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The Coronavirus emergency: A catalyst for entrepreneurship as seen by Beth Debouvre

There are numerous instances in human history about developments that were triggered by the crisis. Pandemics have fueled technological innovations and helped advance healthcare systems. Even economic crises like the economic downturn in 2008 encouraged innovation and development, as evident from the launch of enterprises like Airbnb and Uber.  That the current crisis of the […]

Beth Debouvre
Beth Debouvre

There are numerous instances in human history about developments that were triggered by the crisis. Pandemics have fueled technological innovations and helped advance healthcare systems. Even economic crises like the economic downturn in 2008 encouraged innovation and development, as evident from the launch of enterprises like Airbnb and Uber.  That the current crisis of the coronavirus that is sweeping across the world will lead to new developments is evident from several emerging trends among entrepreneurs and even bigger companies that are keen to identify opportunities for advancement. 

According to Beth Debouvre, businesses have always played a critical role in helping society wade through the crisis, whether economical or otherwise, by encouraging innovations that shape society after the crisis goes away.

Beth Debouvre sees a boost for startups on the horizon

Most businesses have come to a standstill due to the coronavirus that has driven people to seek protection in their homes. They want to prevent the spread of the deadly virus since there is still no cure. But there are some exceptions, too, like groceries, delivery services and cleaning services that help people in their efforts to maintain social distancing and hygiene. The need for sanitizing public places is growing extensively by disinfecting various surfaces like handrails of elevators and conveyor belts, door handles, etc. Some entrepreneurs are latching on the opportunity and have started manufacturing disinfectants of a different kind that can effectively sanitize open surfaces. By using a lightbox that emits UV light, the novel sanitizing device can effectively clean the surface from viruses, germs, and bacteria.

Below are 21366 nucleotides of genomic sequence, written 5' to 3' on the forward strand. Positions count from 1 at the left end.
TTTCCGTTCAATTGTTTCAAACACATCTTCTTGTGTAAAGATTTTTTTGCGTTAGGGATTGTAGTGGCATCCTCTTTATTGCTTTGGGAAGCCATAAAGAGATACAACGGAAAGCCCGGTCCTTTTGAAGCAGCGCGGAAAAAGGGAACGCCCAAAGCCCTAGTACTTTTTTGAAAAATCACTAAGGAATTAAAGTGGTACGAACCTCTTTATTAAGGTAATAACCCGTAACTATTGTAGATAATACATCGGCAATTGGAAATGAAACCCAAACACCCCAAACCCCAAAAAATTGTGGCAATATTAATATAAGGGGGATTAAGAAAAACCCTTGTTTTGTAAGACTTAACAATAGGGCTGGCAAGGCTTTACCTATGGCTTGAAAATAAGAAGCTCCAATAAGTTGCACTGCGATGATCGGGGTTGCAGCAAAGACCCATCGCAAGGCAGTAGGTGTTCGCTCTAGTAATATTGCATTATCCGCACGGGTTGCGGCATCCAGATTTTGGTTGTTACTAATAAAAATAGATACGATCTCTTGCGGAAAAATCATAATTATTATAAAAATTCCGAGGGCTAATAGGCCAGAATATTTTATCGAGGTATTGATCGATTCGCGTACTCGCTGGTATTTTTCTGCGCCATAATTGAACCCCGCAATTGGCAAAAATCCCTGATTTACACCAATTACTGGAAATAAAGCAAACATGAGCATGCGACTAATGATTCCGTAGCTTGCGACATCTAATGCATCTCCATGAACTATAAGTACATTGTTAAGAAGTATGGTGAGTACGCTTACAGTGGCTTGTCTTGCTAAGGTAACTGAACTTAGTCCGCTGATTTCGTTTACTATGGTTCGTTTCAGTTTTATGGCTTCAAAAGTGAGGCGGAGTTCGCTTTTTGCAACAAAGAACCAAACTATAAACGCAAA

Games and education apps

Businesses that offer learning products for kids like educational aids are also seeing tremendous opportunities from the coronavirus crisis as the focus shifts to home learning when schools and other educational institutions remain closed indefinitely. Besides learning, keeping kids entertained at homes is also a big motivation for these businesses. Learning apps are in high demand, as evident from the steep rise in users of Sharezone and Skills4schools. According to the makers, the average users ranging from 300-500 per day have gone up five times during this time. The company expects the number to rise at the same rate or faster as kids remain at home longer, which is compelling schools to think about online educational tools.

Like educational apps, gaming apps are also in high demand as kids seek more entertainment when stuck up at home. A brand-new gaming platform for kids, Quarantine Kids, has garnered thousands of subscriptions with the first few days of launching. The entrepreneurs behind the product, sisters named Ruth and Anne Löwenstein, chose the moment to convert their hobby into a business opportunity as they tasted success with Ideenpost or Idea Post that went viral.

Companies get a new direction

Companies hit by the coronavirus are trying to seize any opportunity perceivable amid the crisis. They are more innovative in using their infrastructure and resources for manufacturing products for responding to the crisis.  Distilleries are now producing hand sanitizers, and apparel makers are producing personal protective equipment (PPE) for hospitals.

Similarly, automotive suppliers are stepping in to manufacture ventilators to meet the unprecedented demand.

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